Youth of Today
June 6, 2011
The Glass House
There have been a few thousand beers between the time when I was a straight edge punk and now, but that didn't stop me from having a good time at last night's Youth of Today reunion show at the Glass House. Although, in all honesty, a few beers pre-show would have been nice, too.
The seminal New York straight edge icons played for about an hour and
ran through the hits in a very tight, cohesive manner. Because I'm 31
and Youth of Today hadn't played Southern California since 1989, I never
saw the band before, but I did have some live bootlegs as a teenager
and last night the band sounded much tighter than I'd ever heard.
friend Aaron–my best friend in high school and fellow (former)
straight edge compadre–leaned over and said something about how good
they sounded, which he attributed to the fact that Youth of Today is
really just singer Ray Cappo, guitarist Porcell and whomever else they
decide to round up.
This theory, he suggested, meant the twosome were
allowed to get the best rhythm section they could find. I think he might
have been correct because bassist Ken Olden and drummer Vinny Panza
played the shit out of those songs in a way that a lot of other
musicians wouldn't have.
Cappo started the evening by announcing, “We're back,” before launching
into a tune of the same name. Throughout the set, the vocalist climbed
atop the barrier and stuck the microphone into the crowd for
sing-alongs, breakdowns and mosh parts.
Cappo is known for his stage banter, but last night the singer toned it
down. Yeah, he talked, but there were no long rants or anything.
Instead, the audience was treated to a few self-deprecating jokes about
how he's not a good singer and how they were going to play requests
based on whomever traveled the farthest to get to the show.
like someone from either Louisiana or Indiana would win that contest,
but then Cappo found a fan from Korea, whose hopes and dreams were
crushed when a kid said he flew 25 hours from Singapore.
A snafu occurred during “Youth Crew” that nearly derailed the entire
show. Cappo was standing on the barricade and wanted to get closer to
fans, but as he positioned himself closer to the crowd, he slipped and
fell between the stage and the barrier. After a few seconds and no sight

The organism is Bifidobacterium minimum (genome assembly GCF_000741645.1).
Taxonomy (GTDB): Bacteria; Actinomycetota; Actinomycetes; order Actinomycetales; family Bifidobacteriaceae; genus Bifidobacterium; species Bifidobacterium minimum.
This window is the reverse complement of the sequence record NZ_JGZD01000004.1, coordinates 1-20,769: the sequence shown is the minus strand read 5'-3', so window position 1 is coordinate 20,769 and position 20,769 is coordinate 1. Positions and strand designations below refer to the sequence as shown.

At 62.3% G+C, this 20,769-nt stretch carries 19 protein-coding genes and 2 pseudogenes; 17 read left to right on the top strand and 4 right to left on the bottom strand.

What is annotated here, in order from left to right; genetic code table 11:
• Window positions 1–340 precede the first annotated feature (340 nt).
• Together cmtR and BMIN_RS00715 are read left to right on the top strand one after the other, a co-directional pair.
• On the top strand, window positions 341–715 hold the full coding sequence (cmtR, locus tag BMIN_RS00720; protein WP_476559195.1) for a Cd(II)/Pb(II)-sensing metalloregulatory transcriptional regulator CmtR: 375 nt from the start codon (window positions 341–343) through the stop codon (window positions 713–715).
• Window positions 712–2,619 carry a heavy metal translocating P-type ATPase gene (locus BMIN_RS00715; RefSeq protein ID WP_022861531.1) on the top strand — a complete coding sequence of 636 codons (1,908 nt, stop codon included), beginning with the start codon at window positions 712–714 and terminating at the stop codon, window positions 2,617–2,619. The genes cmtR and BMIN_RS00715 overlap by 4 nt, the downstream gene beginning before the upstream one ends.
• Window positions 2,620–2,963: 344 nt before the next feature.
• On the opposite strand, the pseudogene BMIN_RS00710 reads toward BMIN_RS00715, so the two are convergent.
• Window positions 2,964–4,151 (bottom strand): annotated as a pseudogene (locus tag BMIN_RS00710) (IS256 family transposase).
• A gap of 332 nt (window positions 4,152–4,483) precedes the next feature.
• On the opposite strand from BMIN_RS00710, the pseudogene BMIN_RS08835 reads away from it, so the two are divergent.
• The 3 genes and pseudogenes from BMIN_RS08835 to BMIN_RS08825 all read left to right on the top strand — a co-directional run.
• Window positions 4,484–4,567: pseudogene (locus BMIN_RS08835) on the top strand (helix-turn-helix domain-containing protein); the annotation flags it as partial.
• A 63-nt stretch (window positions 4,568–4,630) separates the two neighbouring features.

of the vocalist, the band and the crowd knew something was up. The
three musicians looked at each other as they played and a friend ran to
the microphone to sing the words. Cappo was helped to his feet and taken
backstage while Tim from Mouthpiece sang Minor Threat's “Out of Step.” Cappo reappeared, visibly shaken and hunched over as he told the fans
that he hurt his knee. The audience applauded loudly for his effort, but
from this point forward, Cappo moved much less swiftly as he did before
I guess I'm not in the minority when I say that seeing Youth of Today
created a heavy dose of nostalgia last night. For me, it was deeper than
just the band because I attended the show with my aforementioned friend
Aaron and it was just like how we used to see bands in high school. We
walked in, but then decided to get some food instead of being social
creatures (of which we are not). Then we re-entered the venue and talked
about how distant we felt from the straight edge scene, even though we
were somewhat a part of it.
Neither of us ever dressed in basketball
hoodies or put Xs on our hands, which seemed to be the modus operandi
for many straight edge kids then and now. By the end of the night, we
talked not about music but of writing (Aaron's always been a solid
writer, but his damned music career always gets in the way) and I made
the long drive home feeling kind of sad for a few reasons.
Aaron's been around the world doing his music thing since we were
teenagers and I'm still a totally unrecognized, unknown, unfamous,
un-everything writer; second, the show reminded me of how much happier I
was as a simple kid who went to high school five days a week and shows
six nights a week; finally, we live very different lives these days and
we don't speak as often as we used to, but I really should make more of
an effort to hang out with Aaron because, even after all these years, I
connect with him in a way I don't with the rest of the world.
I missed the opening bands because I'm 31 years old and 31-year-olds who
prefer Jay-Z and Miles Davis to youth crew breakdowns don't show up for
opening acts. Sorry fellas. Next time. I promise. (Ok, that's a lie. I
The audience: Dudes in their late 30s who waited too long to get
ticket's to Sunday's sold-out show, a handful of 20-somethings who
dressed like it was New York circa 1987, eight really cute girls (and by
that I mean, there were only eight girls in attendance and all eight
were very attractive) , a guy in a Mohawk, a guy in a wheelchair and two
members from seminal gay edge band Gayrilla Biscuits.
Overheard: “Break down the barricade!”
Personal bias: I still think they should have called themselves Youth of Yesterday.
Random notebook dump: The guy in the wheelchair who didn't let something
like his wheelchair stop him from moshing in circles absolutely stole
“Thinking Straight” ”Make a Change” ”Positive Outlook”
“Can't Close My Eyes”
“No More” ”Together” ”I Have Faith”
“A Time We'll Remember”
“Break Down the Walls”
“New York Crew” (with Porcell on vocals)
“Out of Step” (with Tim from Mouthpiece on vocals)
“Young 'Til I Die”
“Minor Threat” (with Cappo and Tim from Mouthpiece on vocals)